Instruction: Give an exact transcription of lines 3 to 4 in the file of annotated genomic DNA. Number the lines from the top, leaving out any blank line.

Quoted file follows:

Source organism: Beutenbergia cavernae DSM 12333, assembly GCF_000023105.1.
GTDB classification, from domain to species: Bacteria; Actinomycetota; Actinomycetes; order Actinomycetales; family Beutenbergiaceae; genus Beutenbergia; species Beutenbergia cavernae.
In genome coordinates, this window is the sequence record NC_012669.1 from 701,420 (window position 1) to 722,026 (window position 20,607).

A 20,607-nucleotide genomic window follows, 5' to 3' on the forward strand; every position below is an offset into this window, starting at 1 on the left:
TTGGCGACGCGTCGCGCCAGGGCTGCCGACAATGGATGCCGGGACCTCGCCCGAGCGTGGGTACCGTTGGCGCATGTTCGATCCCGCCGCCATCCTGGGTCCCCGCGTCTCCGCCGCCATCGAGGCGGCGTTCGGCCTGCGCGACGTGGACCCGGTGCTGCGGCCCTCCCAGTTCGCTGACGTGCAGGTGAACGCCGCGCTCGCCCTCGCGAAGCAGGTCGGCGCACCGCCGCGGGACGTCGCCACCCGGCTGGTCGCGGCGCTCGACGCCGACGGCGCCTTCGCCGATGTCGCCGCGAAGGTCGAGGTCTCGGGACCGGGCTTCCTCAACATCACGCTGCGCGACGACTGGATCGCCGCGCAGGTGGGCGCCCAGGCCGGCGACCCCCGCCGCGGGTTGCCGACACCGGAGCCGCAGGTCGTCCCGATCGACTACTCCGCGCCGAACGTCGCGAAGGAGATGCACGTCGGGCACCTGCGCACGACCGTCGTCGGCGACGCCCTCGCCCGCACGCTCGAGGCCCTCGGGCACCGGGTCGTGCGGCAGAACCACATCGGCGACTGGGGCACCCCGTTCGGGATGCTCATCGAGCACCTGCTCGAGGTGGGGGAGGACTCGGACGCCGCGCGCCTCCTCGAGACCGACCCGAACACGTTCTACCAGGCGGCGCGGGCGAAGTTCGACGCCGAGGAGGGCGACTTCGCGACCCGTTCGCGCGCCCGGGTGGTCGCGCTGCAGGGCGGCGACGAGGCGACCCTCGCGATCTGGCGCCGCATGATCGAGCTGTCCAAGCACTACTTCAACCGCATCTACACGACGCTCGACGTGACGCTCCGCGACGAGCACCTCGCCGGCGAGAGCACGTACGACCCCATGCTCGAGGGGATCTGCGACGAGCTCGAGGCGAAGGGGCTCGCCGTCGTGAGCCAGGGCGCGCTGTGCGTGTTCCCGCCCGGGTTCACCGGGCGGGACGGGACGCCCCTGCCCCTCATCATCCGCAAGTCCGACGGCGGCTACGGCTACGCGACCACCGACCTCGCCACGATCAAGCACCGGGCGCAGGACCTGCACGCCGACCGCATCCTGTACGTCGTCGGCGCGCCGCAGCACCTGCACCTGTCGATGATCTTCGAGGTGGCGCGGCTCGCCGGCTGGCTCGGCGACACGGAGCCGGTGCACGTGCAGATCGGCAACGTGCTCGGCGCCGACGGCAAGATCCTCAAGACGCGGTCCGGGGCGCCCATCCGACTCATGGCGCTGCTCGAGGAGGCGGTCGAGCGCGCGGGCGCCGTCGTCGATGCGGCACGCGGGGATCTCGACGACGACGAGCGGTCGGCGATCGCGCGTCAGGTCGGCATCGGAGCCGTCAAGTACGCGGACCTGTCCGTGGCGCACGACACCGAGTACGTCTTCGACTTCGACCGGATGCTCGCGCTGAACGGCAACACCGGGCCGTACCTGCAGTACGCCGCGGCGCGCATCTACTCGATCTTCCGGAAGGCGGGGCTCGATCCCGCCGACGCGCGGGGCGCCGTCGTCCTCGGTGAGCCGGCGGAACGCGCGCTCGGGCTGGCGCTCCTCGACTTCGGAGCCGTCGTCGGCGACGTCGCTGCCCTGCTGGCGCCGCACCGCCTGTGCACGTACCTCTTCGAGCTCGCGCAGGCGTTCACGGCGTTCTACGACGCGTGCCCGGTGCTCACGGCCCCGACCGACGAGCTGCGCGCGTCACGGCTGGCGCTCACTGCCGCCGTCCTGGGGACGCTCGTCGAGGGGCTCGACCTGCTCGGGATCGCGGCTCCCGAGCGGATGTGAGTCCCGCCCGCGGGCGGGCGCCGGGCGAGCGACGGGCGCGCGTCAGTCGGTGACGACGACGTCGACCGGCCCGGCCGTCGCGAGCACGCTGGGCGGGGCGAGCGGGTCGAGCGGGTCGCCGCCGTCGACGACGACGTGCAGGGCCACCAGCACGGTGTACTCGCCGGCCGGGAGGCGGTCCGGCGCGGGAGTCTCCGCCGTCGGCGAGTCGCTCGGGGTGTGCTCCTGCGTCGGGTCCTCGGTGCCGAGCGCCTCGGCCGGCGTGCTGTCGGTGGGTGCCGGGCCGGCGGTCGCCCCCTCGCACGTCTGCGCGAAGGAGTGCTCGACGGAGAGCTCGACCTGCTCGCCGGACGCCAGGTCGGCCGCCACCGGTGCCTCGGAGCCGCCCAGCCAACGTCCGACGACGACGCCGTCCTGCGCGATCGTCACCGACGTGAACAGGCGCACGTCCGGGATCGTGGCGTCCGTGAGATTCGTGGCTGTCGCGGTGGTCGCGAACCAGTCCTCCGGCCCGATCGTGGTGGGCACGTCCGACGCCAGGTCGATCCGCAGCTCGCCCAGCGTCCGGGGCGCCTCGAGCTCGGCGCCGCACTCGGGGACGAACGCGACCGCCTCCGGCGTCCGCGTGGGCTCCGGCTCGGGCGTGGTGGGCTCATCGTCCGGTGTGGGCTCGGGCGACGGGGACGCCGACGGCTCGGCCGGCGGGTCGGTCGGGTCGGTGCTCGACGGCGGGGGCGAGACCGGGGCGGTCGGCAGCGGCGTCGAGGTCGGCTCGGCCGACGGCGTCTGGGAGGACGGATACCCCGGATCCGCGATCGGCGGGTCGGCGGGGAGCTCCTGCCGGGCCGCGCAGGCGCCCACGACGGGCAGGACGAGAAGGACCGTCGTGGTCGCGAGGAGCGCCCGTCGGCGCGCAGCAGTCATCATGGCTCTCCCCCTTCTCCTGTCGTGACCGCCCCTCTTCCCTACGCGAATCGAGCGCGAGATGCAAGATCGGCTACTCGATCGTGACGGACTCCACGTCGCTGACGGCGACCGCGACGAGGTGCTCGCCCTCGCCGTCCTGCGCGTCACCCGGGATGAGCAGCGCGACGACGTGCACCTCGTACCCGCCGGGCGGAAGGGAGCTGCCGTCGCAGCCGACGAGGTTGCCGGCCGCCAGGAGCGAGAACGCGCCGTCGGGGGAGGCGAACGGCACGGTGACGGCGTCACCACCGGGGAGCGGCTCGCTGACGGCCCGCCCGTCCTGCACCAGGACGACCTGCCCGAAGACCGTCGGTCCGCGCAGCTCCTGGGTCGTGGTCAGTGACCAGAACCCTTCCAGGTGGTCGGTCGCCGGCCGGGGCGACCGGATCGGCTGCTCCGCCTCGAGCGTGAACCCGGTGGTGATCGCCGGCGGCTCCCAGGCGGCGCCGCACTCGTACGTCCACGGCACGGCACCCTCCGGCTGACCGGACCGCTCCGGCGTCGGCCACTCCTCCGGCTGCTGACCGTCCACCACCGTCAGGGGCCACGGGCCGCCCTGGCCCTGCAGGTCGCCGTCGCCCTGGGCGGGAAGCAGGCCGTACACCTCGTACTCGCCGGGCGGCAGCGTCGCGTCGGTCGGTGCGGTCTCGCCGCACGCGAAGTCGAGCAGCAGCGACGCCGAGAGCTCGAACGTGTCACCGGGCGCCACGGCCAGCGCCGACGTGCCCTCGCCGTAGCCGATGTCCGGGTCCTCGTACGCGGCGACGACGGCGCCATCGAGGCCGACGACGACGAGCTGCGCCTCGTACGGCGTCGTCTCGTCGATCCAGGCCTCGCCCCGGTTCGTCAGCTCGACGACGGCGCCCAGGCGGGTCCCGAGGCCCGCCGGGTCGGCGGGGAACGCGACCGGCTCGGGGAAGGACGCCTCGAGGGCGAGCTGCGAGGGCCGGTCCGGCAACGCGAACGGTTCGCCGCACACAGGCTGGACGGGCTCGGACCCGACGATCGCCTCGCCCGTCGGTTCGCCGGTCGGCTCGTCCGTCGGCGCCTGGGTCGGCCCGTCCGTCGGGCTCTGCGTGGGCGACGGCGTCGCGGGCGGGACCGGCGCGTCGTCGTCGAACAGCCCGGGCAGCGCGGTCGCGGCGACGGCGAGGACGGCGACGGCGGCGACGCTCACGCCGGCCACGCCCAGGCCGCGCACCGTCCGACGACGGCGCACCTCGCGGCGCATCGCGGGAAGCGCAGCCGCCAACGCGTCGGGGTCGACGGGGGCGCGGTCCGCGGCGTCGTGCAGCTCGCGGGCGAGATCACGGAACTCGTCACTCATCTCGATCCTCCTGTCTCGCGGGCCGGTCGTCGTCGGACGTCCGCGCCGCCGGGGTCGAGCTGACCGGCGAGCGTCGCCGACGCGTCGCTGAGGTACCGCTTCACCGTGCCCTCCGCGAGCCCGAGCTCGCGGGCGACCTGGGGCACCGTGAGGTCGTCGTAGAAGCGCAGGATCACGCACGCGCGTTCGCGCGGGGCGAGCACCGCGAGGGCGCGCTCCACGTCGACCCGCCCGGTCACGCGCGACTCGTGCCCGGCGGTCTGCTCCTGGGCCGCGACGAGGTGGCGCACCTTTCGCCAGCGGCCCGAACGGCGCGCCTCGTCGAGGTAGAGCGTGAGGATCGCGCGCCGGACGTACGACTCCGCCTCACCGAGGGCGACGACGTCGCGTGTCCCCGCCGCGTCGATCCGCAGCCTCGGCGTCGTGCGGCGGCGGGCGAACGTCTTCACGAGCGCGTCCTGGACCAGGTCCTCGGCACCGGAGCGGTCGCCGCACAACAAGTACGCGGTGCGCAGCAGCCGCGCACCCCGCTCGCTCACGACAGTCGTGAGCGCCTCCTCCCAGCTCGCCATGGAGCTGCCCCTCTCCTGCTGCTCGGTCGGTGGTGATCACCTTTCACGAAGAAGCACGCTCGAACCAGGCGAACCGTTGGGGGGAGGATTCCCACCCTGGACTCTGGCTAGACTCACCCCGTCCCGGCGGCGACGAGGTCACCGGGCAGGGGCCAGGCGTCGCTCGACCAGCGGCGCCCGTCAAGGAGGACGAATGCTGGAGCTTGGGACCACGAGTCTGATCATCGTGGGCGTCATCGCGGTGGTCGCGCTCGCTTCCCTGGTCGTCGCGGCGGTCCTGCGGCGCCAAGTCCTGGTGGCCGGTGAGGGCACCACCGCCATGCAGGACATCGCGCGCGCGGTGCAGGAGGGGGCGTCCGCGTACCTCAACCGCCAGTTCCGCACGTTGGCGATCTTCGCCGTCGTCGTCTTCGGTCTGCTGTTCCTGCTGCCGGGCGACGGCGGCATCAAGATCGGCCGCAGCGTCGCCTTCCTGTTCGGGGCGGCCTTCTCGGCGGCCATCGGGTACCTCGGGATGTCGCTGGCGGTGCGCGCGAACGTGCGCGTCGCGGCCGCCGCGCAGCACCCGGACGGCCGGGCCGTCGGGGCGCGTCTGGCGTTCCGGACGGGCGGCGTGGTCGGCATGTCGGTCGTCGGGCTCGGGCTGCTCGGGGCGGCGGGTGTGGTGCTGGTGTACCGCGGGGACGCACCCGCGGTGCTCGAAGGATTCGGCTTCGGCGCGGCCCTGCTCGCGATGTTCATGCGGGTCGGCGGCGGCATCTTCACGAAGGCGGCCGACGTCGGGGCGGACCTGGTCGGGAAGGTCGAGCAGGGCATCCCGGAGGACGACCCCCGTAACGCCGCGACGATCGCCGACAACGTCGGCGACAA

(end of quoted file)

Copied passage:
In genome coordinates, this window is the sequence record NC_012669.1 from 701,420 (window position 1) to 722,026 (window position 20,607).

A 20,607-nucleotide genomic window follows, 5' to 3' on the forward strand; every position below is an offset into this window, starting at 1 on the left: